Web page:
Fed. R. Civ. P. 42(a). The rule affords courts "broad discretion" to consolidate cases pending in the same district. In re Adams Apple, Inc., 829 F.2d 1484, 1487 (9th Cir. 1987). In considering whether to consolidate, the court considers a number of factors, including "judicial economy, whether consolidation would expedite resolution of the case, whether separate cases may yield inconsistent results, and the potential prejudice to a party opposing consolidation." First Mercury Ins. Co. v. SQI, Inc., Nos. C13-2110JLR, C13-2109JLR, 2014 WL 496685, at *2 (W.D. Wash. Feb. 6, 2014).

         Here, all factors favor consolidation. Both parties agree that the 381 Action and the instant matter present similar issues of law and fact. (See Mot. at 2; Resp. at 4 (acknowledging that the 381 Action "involve[s] some of the same issues that arise in the instant action").) The parties further agree that the two actions center on the interpretation of the 2009 settlement agreement reached in the two cases previously heard by Chief Judge Martinez. (See Mot. at 3; Resp. at 4.) Thus, consolidation will serve the interest of judicial economy in three ways: (1) it eliminates the need to file separate motions in each case on similar issues, (2) it allows the court to address overlapping issues in a more streamlined fashion, and (3) it capitalizes on Chief Judge Martinez's knowledge of the settlement agreement and the prior litigation between parties. Moreover, maintaining two separate cases may yield inconsistent results, and neither party has raised any possible prejudice resulting from consolidation. (See Mot.; Resp.)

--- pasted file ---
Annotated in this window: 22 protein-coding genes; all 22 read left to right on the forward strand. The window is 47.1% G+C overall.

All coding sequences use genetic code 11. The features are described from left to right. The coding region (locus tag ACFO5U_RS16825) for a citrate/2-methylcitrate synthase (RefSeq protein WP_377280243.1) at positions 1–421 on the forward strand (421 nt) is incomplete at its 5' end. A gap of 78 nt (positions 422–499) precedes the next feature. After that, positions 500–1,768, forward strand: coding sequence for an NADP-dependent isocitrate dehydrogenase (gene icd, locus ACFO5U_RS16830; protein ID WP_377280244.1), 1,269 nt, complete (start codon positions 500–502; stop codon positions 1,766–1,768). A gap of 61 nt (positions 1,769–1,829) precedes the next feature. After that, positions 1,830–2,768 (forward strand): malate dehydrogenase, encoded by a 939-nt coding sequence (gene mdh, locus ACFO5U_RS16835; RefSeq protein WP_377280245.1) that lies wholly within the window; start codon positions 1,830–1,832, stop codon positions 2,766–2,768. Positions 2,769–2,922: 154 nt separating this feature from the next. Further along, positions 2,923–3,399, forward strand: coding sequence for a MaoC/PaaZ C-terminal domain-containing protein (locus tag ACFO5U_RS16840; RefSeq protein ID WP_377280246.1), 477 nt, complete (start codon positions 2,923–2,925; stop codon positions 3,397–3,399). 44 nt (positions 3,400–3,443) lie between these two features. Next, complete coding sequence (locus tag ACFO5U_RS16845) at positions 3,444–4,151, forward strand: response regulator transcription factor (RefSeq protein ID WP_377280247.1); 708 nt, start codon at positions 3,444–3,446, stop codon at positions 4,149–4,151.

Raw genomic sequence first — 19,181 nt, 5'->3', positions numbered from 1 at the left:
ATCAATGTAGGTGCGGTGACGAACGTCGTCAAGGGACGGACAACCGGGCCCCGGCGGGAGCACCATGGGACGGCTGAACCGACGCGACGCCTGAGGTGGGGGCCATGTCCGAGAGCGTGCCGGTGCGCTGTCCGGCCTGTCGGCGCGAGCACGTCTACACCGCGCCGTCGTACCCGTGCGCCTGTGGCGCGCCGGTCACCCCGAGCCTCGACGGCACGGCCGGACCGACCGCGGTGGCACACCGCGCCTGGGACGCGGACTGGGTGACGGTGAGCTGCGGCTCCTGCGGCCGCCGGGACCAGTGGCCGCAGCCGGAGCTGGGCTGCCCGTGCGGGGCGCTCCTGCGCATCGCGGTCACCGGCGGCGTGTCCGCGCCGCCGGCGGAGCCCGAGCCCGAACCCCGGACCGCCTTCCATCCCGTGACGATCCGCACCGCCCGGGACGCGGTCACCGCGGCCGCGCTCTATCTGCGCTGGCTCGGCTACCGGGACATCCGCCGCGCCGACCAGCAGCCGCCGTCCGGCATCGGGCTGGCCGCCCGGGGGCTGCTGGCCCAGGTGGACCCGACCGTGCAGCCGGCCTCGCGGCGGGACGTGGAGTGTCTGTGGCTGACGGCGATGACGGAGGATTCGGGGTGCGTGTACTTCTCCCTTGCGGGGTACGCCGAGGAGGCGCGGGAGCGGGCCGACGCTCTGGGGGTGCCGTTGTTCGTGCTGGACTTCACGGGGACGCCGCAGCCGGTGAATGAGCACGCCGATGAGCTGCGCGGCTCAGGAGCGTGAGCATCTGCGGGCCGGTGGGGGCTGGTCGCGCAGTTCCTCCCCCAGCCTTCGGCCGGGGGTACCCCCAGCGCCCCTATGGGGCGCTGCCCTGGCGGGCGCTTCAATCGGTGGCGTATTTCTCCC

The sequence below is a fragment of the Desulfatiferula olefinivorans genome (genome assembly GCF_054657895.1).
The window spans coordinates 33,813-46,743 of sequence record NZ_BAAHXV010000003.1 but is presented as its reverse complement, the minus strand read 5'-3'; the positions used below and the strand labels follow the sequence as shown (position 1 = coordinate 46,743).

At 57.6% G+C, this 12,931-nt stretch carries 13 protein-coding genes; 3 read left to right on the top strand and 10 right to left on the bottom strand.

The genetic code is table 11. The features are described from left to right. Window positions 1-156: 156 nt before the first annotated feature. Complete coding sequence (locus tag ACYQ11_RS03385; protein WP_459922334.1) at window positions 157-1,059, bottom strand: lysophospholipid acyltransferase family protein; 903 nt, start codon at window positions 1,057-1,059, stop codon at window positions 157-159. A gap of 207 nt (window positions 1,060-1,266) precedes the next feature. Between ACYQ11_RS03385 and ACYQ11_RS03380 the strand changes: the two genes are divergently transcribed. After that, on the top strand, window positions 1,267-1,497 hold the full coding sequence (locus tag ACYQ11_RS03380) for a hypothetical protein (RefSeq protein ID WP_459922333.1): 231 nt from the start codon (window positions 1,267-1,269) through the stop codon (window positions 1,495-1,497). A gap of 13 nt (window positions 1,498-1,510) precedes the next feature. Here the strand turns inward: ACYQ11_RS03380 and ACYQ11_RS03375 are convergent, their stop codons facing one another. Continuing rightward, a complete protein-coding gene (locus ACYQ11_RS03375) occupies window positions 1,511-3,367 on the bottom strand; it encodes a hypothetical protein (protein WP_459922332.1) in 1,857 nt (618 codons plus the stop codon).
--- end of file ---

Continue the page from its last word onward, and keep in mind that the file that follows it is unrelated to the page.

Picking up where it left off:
Cloanto does not so much oppose consolidation but instead maintains that the two cases should be "consolidated [before the undersigned judge], as the instant action is the one that was first-filed." (Resp. at 2 (holding removed); see also Id. at 4 (stating that "consolidation in this [c]ourt would be the proper procedural outcome").) The court disagrees. The first-to-file rule is not absolute or mechanically-applied. Guthy-Renker Fitness, LLC v. Icon Health & Fitness, Inc., 179 F.R.D. 264, 269 (CD. Cal. 1998). Courts decline to apply the rule in certain equitable circumstances. Id. at 270. Here, Chief Judge Martinez's experience-not only with the settlement agreement at issue but also with the pending 381 Action-persuades the court that strictly adhering to the first-to-file rule is inappropriate. Although Cloanto attempts to downplay Chief Judge Martinez's involvement with the settlement agreement (see Resp. at 4-7), it is undisputed that Chief Judge Martinez presided over the previous cases for years and resolved numerous motions, all of which provide him insight into this matter that the undersigned judge does not have, see generally Amiga, Inc., No. C07-0631RSM; Hyperion VOF, No. C07-1761RAK.

         Accordingly, the court grants Hyperion's motion to consolidate the ...